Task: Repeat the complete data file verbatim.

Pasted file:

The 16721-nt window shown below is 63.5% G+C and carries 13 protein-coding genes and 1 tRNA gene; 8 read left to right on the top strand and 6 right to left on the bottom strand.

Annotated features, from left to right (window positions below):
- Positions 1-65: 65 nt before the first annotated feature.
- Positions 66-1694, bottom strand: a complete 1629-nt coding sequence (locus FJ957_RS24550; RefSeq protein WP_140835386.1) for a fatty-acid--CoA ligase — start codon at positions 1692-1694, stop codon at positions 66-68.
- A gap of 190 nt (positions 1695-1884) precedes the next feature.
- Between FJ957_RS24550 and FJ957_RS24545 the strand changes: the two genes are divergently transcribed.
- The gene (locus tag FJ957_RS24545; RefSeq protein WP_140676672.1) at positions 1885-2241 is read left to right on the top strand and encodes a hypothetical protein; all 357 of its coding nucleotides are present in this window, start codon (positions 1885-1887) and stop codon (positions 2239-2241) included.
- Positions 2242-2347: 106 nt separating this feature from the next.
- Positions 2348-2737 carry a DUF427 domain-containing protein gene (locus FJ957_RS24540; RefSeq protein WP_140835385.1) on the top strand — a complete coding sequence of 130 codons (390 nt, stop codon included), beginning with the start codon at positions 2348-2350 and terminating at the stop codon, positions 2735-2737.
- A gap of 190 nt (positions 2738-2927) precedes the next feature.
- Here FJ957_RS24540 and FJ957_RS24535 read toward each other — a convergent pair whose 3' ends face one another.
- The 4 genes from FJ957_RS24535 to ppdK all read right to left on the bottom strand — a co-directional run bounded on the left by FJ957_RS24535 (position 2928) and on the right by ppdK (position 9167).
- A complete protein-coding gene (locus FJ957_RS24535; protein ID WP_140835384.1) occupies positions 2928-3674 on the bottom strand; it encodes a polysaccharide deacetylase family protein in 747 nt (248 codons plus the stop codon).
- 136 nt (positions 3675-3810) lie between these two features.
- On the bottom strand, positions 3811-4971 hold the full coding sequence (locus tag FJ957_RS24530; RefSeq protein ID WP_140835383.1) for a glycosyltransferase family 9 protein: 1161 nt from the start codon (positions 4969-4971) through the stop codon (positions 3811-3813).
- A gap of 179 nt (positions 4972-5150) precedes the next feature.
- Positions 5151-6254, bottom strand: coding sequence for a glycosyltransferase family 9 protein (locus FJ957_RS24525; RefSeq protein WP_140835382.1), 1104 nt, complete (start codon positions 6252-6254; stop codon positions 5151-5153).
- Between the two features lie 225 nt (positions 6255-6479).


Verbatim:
The 16721-nt window shown below is 63.5% G+C and carries 13 protein-coding genes and 1 tRNA gene; 8 read left to right on the top strand and 6 right to left on the bottom strand.

Annotated features, from left to right (window positions below):
- Positions 1-65: 65 nt before the first annotated feature.
- Positions 66-1694, bottom strand: a complete 1629-nt coding sequence (locus FJ957_RS24550; RefSeq protein WP_140835386.1) for a fatty-acid--CoA ligase — start codon at positions 1692-1694, stop codon at positions 66-68.
- A gap of 190 nt (positions 1695-1884) precedes the next feature.
- Between FJ957_RS24550 and FJ957_RS24545 the strand changes: the two genes are divergently transcribed.
- The gene (locus tag FJ957_RS24545; RefSeq protein WP_140676672.1) at positions 1885-2241 is read left to right on the top strand and encodes a hypothetical protein; all 357 of its coding nucleotides are present in this window, start codon (positions 1885-1887) and stop codon (positions 2239-2241) included.
- Positions 2242-2347: 106 nt separating this feature from the next.
- Positions 2348-2737 carry a DUF427 domain-containing protein gene (locus FJ957_RS24540; RefSeq protein WP_140835385.1) on the top strand — a complete coding sequence of 130 codons (390 nt, stop codon included), beginning with the start codon at positions 2348-2350 and terminating at the stop codon, positions 2735-2737.
- A gap of 190 nt (positions 2738-2927) precedes the next feature.
- Here FJ957_RS24540 and FJ957_RS24535 read toward each other — a convergent pair whose 3' ends face one another.
- The 4 genes from FJ957_RS24535 to ppdK all read right to left on the bottom strand — a co-directional run bounded on the left by FJ957_RS24535 (position 2928) and on the right by ppdK (position 9167).
- A complete protein-coding gene (locus FJ957_RS24535; protein ID WP_140835384.1) occupies positions 2928-3674 on the bottom strand; it encodes a polysaccharide deacetylase family protein in 747 nt (248 codons plus the stop codon).
- 136 nt (positions 3675-3810) lie between these two features.
- On the bottom strand, positions 3811-4971 hold the full coding sequence (locus tag FJ957_RS24530; RefSeq protein ID WP_140835383.1) for a glycosyltransferase family 9 protein: 1161 nt from the start codon (positions 4969-4971) through the stop codon (positions 3811-3813).
- A gap of 179 nt (positions 4972-5150) precedes the next feature.
- Positions 5151-6254, bottom strand: coding sequence for a glycosyltransferase family 9 protein (locus FJ957_RS24525; RefSeq protein WP_140835382.1), 1104 nt, complete (start codon positions 6252-6254; stop codon positions 5151-5153).
- Between the two features lie 225 nt (positions 6255-6479).